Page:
EEOC responsible for enforcement of employment laws

On Behalf of | Jun 5, 2015 | Employee Rights

California employees have a wide variety of rights at work. They can expect safe working conditions, certain minimum wages, freedom from sexual harassment and so much more. However, these laws are sometimes ignored or overlooked by employers. There are times when employees face discrimination, wrongful termination and other difficulties because employers are not following the rules.

As this blog has mentioned before, the U.S. Equal Employment Opportunity Commission is responsible for enforcing many federal employment laws. However, the EEOC’s role in employment law issues is not limited to discrimination cases. The EEOC enforces several employment laws in the United States.

The EEOC is responsible for enforcing the Equal Pay Act of 1963, which made it illegal to pay men and women different salaries for the same work. This law also makes it illegal to retaliate against an employee who has complained about discrimination in the workplace.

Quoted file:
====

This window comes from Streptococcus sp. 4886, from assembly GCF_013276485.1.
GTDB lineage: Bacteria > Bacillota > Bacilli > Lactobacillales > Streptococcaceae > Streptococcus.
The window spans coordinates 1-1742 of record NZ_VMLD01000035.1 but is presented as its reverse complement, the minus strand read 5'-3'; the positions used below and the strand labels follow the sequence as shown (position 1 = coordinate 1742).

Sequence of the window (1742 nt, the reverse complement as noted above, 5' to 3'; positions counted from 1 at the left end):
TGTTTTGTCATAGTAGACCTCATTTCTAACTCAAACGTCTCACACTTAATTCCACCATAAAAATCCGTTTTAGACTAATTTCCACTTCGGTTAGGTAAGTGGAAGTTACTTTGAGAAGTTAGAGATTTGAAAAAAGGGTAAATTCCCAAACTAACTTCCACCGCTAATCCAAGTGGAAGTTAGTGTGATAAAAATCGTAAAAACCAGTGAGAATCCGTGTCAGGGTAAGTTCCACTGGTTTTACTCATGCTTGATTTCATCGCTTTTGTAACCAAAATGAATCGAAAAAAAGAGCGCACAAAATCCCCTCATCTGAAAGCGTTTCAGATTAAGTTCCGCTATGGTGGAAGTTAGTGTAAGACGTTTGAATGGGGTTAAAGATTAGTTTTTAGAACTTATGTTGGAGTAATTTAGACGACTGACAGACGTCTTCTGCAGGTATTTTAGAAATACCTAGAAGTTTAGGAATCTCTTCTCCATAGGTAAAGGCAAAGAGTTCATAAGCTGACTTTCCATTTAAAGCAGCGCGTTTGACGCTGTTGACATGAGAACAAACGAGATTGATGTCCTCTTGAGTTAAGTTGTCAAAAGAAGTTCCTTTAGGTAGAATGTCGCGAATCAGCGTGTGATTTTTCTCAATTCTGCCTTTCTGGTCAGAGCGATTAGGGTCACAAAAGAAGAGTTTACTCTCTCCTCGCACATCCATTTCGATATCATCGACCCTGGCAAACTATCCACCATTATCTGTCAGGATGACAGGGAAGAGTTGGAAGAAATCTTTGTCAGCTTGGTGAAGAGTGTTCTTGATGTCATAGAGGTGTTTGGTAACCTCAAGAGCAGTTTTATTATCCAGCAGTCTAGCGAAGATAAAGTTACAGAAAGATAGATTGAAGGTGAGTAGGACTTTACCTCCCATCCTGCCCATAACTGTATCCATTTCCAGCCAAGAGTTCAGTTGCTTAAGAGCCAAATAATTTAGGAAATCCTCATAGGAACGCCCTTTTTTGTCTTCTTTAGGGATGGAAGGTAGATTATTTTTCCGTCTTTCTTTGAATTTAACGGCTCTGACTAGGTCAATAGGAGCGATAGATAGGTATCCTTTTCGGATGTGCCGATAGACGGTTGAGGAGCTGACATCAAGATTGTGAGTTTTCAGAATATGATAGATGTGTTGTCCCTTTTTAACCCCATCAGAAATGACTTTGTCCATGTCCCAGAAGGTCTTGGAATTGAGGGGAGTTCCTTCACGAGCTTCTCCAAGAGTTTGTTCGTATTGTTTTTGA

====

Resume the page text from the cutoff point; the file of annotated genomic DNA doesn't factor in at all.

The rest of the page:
When it comes to discrimination, the EEOC enforces several laws. In addition to Title VII of the Civil Rights Act of 1964 — which deals directly with discrimination based on race, religion, national origin and sex — the EEOC also enforces the Genetic Information Nondiscrimination Act of 2008, the Pregnancy Discrimination Act and the Age Discrimination in Employment Act of 1967. These laws protect certain classes of employees against discrimination and retaliation. The EEOC also enforces specific portions of the Civil Rights Act of 1991, the Rehabilitation Act of 1973 and the Americans with Disabilities Act of 1990.

California employees who are facing discrimination, retaliation or other issues at work should understand whether the EEOC should get involved in their case. To get a broader understanding of these employment laws and the EEOC’s role in enforcing them, employees should speak with a qualified attorney.

Source: U.S. Equal Employment Opportunity Commission, “Laws Enforced by EEOC,” Accessed May 30, 2015

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